Dragon Con has about 40 distinct tracks based on a shared subject or medium. Everything from Alternate History and Urban Fantasy to Puppetry (yes, puppetry) and Young Adult Literature. Several authors/universes have their own tracks: Star Wars, Star Trek, Star Gate (I sense a pattern), Tolkien’s Middle-Earth (oh nevermind), and Joss Whedon’s various shows. The ‘BritTrack’ seems to be about half Doctor Who-related as well. Some are subject-oriented and not specific to a medium (Horror) while some are the opposite, and are specific to a medium instead of a subject (Podcasting).
Confusing this neat arrangement, however, are the ‘tracks’ called Main Programming, Live Performances, and Workshops, which span all sorts of genres that already have a track, and indeed often show up organized in both places. Live Performances and Workshops are exactly what they sound like. Main Programming, on the other hand, is basically anything that needs one of the huge ballroom-turned-amphitheater spaces that the convention uses to host whatever is really popular. Everything from costume contests (of which there are several) to famous personalities holding forth to Dragon Con ‘events’ like the live wrestling show (seriously), or opening ceremonies.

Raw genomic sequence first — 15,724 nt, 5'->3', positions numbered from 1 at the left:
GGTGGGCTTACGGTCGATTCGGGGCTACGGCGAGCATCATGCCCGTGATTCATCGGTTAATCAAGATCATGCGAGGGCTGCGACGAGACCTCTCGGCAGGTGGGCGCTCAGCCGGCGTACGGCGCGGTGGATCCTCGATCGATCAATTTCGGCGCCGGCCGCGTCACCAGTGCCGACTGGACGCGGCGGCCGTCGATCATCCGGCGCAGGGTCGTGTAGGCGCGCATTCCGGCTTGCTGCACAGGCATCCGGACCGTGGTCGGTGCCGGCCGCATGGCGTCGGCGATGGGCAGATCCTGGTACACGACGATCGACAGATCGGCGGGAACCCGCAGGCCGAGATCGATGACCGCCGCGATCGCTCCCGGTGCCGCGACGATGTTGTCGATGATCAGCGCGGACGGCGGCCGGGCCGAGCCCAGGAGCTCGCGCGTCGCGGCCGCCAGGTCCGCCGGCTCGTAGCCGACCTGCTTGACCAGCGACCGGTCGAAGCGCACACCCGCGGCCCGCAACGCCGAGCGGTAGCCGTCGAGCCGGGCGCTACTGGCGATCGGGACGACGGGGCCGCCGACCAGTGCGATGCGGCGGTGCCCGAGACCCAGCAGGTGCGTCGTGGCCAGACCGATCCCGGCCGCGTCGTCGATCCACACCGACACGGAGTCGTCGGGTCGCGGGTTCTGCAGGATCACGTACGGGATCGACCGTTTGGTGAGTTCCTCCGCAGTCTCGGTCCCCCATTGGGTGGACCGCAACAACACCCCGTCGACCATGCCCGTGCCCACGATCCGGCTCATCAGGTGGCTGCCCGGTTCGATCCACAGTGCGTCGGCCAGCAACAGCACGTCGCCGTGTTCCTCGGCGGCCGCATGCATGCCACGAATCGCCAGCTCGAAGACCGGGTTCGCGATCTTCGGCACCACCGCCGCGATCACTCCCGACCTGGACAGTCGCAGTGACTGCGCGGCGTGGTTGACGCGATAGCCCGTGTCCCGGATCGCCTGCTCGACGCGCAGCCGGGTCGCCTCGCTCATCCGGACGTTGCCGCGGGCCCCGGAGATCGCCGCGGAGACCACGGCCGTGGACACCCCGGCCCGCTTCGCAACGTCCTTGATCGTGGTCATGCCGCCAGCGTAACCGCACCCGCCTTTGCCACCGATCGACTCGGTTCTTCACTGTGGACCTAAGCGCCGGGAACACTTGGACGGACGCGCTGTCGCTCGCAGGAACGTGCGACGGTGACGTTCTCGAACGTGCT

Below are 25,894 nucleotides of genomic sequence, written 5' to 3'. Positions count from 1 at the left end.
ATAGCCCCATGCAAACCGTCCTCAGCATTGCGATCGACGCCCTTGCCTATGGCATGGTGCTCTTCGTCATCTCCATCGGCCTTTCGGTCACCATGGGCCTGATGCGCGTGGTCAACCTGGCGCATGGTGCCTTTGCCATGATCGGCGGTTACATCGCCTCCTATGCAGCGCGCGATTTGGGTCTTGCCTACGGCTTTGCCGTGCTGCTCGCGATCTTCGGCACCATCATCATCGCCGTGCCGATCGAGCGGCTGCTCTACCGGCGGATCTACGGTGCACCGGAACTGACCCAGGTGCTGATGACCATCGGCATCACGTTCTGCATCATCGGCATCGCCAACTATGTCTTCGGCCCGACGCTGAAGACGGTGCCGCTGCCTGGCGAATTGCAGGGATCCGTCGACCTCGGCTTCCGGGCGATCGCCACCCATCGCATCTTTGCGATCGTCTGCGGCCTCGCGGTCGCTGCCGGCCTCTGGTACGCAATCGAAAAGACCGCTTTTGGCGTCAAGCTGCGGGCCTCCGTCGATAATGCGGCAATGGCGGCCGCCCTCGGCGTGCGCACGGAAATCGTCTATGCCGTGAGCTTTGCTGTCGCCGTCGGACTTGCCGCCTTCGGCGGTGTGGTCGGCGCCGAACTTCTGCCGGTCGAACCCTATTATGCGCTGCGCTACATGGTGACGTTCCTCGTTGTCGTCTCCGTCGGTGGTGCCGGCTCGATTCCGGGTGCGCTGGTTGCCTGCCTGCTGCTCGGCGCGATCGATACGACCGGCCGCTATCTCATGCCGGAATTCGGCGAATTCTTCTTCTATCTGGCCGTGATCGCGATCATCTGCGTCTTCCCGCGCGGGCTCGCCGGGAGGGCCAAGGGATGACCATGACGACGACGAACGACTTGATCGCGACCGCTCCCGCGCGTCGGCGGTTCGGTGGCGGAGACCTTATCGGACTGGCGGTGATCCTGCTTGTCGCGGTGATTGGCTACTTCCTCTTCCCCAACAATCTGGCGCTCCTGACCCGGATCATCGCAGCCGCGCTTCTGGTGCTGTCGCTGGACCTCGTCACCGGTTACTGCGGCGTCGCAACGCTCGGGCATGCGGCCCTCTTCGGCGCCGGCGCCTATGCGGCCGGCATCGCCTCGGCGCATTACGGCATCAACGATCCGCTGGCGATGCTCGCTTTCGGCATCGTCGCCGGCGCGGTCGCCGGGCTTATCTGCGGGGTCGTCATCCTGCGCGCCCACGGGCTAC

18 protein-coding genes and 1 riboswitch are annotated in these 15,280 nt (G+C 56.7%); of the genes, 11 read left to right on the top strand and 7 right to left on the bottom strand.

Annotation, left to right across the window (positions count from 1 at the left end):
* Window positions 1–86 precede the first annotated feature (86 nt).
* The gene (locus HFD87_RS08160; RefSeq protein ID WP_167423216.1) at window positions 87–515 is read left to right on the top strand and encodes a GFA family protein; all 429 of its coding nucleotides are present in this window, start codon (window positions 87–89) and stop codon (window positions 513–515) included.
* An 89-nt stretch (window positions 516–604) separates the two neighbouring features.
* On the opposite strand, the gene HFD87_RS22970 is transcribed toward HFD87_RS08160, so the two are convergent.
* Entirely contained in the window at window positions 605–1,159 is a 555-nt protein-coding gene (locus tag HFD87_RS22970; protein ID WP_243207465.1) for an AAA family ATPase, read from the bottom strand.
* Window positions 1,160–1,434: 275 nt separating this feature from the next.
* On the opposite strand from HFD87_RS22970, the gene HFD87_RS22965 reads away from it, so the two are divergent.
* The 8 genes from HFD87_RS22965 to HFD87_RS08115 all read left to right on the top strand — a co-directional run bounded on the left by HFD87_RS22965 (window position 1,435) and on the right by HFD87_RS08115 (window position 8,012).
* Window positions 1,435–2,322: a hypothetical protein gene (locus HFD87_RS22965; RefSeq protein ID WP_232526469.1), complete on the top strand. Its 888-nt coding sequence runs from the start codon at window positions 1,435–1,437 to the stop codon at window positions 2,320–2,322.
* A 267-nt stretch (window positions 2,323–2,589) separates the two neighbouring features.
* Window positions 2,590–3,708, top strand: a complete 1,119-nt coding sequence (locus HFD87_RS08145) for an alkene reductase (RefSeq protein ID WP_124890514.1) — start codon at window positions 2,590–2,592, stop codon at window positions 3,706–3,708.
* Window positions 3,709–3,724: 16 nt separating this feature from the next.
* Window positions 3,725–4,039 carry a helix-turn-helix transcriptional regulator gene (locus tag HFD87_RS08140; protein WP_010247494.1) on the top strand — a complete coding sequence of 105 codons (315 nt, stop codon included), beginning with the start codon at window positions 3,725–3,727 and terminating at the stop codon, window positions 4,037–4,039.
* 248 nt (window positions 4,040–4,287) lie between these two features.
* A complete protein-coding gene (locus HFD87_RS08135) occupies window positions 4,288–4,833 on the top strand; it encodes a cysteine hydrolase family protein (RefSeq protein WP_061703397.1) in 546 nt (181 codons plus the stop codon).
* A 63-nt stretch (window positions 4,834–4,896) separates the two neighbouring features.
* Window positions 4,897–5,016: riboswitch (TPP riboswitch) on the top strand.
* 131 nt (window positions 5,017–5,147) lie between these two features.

Main Programming not being a ‘real’ track it has no compunction about holding multiple panels in any one time slot. Indeed, that is probably part of how they manage the crowds. What does all this mean? Among other things it means you absolutely cannot go to everything you might want to. Even if there were 5 of you. During this 2:30 Friday afternoon slot where we are about to attend our first panel? There are 51 OTHER panels going on at the same time. Yeah.
On the plus side, that means 51 other places the crowd can go besides where we want to be. But we head there an hour early anyway.